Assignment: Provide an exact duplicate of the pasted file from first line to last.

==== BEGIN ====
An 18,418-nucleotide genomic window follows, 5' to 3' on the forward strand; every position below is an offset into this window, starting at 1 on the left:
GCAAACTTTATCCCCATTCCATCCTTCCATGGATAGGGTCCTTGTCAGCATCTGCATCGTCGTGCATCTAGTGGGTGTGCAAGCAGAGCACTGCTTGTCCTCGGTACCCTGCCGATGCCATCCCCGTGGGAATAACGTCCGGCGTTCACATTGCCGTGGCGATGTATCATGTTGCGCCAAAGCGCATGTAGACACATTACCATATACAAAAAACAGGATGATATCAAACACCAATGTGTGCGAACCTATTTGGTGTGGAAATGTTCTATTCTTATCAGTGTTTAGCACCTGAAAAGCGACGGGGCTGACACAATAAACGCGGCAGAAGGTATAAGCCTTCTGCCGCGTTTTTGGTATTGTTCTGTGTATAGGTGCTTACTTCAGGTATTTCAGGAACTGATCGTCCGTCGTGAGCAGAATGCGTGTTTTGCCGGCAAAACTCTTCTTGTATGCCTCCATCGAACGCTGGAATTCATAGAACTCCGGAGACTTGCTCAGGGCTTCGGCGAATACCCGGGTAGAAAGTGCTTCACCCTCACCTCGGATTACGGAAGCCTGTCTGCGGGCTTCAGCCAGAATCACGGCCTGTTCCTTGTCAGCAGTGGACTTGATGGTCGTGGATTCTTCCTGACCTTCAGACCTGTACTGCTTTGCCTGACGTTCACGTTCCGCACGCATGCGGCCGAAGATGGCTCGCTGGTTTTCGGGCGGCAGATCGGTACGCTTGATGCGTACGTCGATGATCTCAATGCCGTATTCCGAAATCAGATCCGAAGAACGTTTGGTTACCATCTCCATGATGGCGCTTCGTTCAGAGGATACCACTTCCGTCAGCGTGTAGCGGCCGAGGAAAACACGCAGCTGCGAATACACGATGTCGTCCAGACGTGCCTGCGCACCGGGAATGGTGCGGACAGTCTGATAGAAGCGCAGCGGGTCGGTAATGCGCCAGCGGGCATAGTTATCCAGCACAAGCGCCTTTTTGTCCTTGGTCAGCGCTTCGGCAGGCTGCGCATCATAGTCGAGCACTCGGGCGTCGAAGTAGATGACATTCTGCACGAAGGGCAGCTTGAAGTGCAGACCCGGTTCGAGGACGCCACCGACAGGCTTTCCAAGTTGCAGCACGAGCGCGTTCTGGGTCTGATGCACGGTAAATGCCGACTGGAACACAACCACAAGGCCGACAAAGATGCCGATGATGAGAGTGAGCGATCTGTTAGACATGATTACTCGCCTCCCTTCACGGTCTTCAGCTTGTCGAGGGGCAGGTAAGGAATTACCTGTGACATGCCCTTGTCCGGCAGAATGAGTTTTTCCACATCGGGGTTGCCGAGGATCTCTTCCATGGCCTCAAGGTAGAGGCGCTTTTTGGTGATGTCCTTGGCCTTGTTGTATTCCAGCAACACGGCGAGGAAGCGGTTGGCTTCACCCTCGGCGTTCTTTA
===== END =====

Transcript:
An 18,418-nucleotide genomic window follows, 5' to 3' on the forward strand; every position below is an offset into this window, starting at 1 on the left:
GCAAACTTTATCCCCATTCCATCCTTCCATGGATAGGGTCCTTGTCAGCATCTGCATCGTCGTGCATCTAGTGGGTGTGCAAGCAGAGCACTGCTTGTCCTCGGTACCCTGCCGATGCCATCCCCGTGGGAATAACGTCCGGCGTTCACATTGCCGTGGCGATGTATCATGTTGCGCCAAAGCGCATGTAGACACATTACCATATACAAAAAACAGGATGATATCAAACACCAATGTGTGCGAACCTATTTGGTGTGGAAATGTTCTATTCTTATCAGTGTTTAGCACCTGAAAAGCGACGGGGCTGACACAATAAACGCGGCAGAAGGTATAAGCCTTCTGCCGCGTTTTTGGTATTGTTCTGTGTATAGGTGCTTACTTCAGGTATTTCAGGAACTGATCGTCCGTCGTGAGCAGAATGCGTGTTTTGCCGGCAAAACTCTTCTTGTATGCCTCCATCGAACGCTGGAATTCATAGAACTCCGGAGACTTGCTCAGGGCTTCGGCGAATACCCGGGTAGAAAGTGCTTCACCCTCACCTCGGATTACGGAAGCCTGTCTGCGGGCTTCAGCCAGAATCACGGCCTGTTCCTTGTCAGCAGTGGACTTGATGGTCGTGGATTCTTCCTGACCTTCAGACCTGTACTGCTTTGCCTGACGTTCACGTTCCGCACGCATGCGGCCGAAGATGGCTCGCTGGTTTTCGGGCGGCAGATCGGTACGCTTGATGCGTACGTCGATGATCTCAATGCCGTATTCCGAAATCAGATCCGAAGAACGTTTGGTTACCATCTCCATGATGGCGCTTCGTTCAGAGGATACCACTTCCGTCAGCGTGTAGCGGCCGAGGAAAACACGCAGCTGCGAATACACGATGTCGTCCAGACGTGCCTGCGCACCGGGAATGGTGCGGACAGTCTGATAGAAGCGCAGCGGGTCGGTAATGCGCCAGCGGGCATAGTTATCCAGCACAAGCGCCTTTTTGTCCTTGGTCAGCGCTTCGGCAGGCTGCGCATCATAGTCGAGCACTCGGGCGTCGAAGTAGATGACATTCTGCACGAAGGGCAGCTTGAAGTGCAGACCCGGTTCGAGGACGCCACCGACAGGCTTTCCAAGTTGCAGCACGAGCGCGTTCTGGGTCTGATGCACGGTAAATGCCGACTGGAACACAACCACAAGGCCGACAAAGATGCCGATGATGAGAGTGAGCGATCTGTTAGACATGATTACTCGCCTCCCTTCACGGTCTTCAGCTTGTCGAGGGGCAGGTAAGGAATTACCTGTGACATGCCCTTGTCCGGCAGAATGAGTTTTTCCACATCGGGGTTGCCGAGGATCTCTTCCATGGCCTCAAGGTAGAGGCGCTTTTTGGTGATGTCCTTGGCCTTGTTGTATTCCAGCAACACGGCGAGGAAGCGGTTGGCTTCACCCTCGGCGTTCTTTA